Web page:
On body was never found, and strangely enough it was the Guthrie who had blown the gaff on the Chichester affair, and had stopped his fellow Auxiliaries from trying Chichester. Gutherie had been in the second tender with Forde who believed that he saw him trying to get across the bog to gain cover behind some of the heavy rocks, but that he had been sucked down by the soft unstable bogland and had drowned.
Forde estimated that some 80 to 100 IRA man had taken part in the ambush, mostly dressed in British Army uniforms. And the arms used were .303 rifles, Lewis guns, Mills grenades and possibly one or two American Thompson sub-machine guns (a number of which were finding their way into the IRA via American sympathisers.
Forde further said that when all resistence from the patrol had been silenced, any survivors were lined up on the road and shot to death out of hand. The leader appeared to be an enormous red headed Irishman who personally inspected each body for signs of life. He was armed with a pistil and a small axe. The last thing Forde remembers was lying on the raod with the red headed giant bending over him taking a swing at his head with the axe.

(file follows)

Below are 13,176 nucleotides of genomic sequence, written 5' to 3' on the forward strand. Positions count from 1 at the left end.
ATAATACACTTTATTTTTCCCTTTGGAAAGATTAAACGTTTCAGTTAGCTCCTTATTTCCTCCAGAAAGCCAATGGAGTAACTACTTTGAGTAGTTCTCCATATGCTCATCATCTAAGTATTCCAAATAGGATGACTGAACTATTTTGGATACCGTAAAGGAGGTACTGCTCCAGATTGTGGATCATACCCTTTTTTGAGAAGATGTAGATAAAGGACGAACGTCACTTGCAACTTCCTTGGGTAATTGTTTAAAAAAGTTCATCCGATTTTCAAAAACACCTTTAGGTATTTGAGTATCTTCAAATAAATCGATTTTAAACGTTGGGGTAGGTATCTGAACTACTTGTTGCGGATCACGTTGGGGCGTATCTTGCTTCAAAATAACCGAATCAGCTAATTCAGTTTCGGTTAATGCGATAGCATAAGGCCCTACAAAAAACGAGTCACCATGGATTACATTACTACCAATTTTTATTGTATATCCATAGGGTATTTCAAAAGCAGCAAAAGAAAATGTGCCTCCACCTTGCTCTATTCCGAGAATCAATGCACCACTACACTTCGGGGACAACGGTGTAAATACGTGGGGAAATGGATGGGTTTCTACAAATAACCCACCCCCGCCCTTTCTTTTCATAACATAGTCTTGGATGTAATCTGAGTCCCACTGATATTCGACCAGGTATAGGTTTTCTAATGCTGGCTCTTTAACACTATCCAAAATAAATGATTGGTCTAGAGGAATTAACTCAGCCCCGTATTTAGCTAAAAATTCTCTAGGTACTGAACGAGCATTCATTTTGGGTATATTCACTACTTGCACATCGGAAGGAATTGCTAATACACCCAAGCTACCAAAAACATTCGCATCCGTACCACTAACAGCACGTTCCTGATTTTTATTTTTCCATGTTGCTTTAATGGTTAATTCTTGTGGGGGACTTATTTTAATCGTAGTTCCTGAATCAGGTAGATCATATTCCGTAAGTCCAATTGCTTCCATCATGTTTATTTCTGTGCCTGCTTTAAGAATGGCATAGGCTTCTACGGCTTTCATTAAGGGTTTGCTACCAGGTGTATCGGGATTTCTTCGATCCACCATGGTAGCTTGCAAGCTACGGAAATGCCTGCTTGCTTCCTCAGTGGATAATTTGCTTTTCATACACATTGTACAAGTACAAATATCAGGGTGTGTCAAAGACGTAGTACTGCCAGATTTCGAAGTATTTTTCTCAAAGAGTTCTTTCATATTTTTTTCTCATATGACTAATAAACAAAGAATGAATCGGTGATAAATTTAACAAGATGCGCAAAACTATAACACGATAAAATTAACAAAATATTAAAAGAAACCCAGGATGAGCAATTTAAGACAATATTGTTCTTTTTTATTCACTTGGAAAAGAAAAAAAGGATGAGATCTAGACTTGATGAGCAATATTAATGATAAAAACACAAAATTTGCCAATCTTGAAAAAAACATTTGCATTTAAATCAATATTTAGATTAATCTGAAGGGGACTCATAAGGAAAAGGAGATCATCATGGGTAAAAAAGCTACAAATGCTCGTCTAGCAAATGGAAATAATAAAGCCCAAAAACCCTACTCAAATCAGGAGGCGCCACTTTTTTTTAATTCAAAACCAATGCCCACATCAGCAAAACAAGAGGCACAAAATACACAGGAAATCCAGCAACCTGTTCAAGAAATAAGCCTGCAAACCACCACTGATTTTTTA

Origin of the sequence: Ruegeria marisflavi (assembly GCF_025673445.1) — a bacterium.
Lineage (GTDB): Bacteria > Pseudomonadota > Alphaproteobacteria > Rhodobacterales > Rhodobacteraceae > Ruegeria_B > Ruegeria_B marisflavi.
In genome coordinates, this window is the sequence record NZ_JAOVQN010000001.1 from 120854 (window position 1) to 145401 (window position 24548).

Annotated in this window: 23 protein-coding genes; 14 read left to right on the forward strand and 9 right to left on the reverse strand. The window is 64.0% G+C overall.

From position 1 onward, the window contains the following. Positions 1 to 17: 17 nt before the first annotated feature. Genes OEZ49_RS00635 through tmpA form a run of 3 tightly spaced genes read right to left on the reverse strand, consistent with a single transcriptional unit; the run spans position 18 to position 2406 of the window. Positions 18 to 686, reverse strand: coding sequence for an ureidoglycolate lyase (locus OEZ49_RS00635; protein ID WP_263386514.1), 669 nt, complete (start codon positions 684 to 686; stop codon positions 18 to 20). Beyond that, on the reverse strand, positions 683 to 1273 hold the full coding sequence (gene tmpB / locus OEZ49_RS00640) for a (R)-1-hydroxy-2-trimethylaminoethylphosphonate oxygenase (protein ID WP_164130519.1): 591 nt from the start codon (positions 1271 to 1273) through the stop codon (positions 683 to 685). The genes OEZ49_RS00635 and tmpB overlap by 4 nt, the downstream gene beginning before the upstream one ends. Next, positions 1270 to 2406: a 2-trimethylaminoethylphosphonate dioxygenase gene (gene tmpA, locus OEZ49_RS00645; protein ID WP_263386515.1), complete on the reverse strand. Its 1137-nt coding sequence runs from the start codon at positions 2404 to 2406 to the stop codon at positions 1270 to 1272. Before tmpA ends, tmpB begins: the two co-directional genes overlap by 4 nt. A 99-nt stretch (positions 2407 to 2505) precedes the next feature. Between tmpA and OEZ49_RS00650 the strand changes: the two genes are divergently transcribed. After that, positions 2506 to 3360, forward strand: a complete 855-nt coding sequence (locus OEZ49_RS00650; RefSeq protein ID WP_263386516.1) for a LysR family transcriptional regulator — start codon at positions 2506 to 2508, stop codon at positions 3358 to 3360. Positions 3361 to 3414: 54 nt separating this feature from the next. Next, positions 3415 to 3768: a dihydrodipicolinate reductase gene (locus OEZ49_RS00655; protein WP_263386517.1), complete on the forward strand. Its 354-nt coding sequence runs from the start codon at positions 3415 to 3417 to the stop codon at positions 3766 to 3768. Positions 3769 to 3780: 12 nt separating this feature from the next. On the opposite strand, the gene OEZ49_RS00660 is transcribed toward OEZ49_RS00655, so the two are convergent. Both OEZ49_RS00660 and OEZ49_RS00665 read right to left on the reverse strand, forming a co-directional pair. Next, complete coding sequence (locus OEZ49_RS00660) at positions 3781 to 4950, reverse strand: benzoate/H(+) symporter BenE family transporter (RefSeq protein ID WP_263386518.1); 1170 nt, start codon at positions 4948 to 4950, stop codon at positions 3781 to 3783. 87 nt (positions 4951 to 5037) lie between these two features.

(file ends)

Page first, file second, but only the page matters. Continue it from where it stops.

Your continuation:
Two IRA volunteers – Michael McCarthy and Jim O'Sullivan – were killed outright during the ambush and Pat Deasy later died of his wounds.
The IRA then set the lorries on fire. It was only about thirty minutes after the opening of the ambush the the IRA column moved away to the south. They marched through heavy rain via Shanacashel, Coolnagow, Balteenbrack and arrived in the vicinity of dangerous Manch Bridge, which was held by the ritiah. They crossed the Bandon River without incident and reached Granure, eleven miles south of Kilmichael, by 11 p.m.
The scene after the ambush - Daily Sketch
1920 Nov 29. Colonel Buxton Smith who commanded C Coy in Macroom Castle sent a contingent of Auxiliaries to investigate the disaster and recover the bodies. Included in that group was Lieutenant E. Fleming, whose job was to assess and document the ambush site, and map the site of the ambush. Fleming was able to work out the number of volunteers in each section from footmarks left on the soil and vegetation. He also plotted the positions of the fallen auxiliaries. His map is shown above on this page.
It was around 1 p.m. on Monday 29th November before the British forces reached Kilmichael. Munro's account of what they saw is on Forde's page
The full list of the dead ADRIC men from that patrol is:-
|Dist/Insp Francis William Crake MC, 27|
|T/Cadet William Thomas Barnes DFC, 26|
|T/Cadet Cyril Dunstan Wakefield Bayley, 22|
|T/Cadet Leonard Douglas Bradshaw, 22|
|T/Cadet James Chubb Gleave, 21|
|T/Cadet Philip Noel Graham, 31|
|T/Cadet William Hooper Jones, 24|
|T/Cadet Frederick Hugo OBE MC, 40|
|T/Cadet Albert George Jones, 33|
|T/Cadet Ernest William Henry Lucas, 31|
|T/Cadet William Andre Pallister, 25|
|T/Cadet Henry Oliver Pearson, 21|
|T/Cadet Frank Taylor, 22|
|T/Cadet Christopher Herbert Wainwright, 36|
|T/Cadet Benjamin Webster, 30|
|T/Const Arthur Frederick Poole 22|
|T/Cadet Cecil James Guthrie, 21|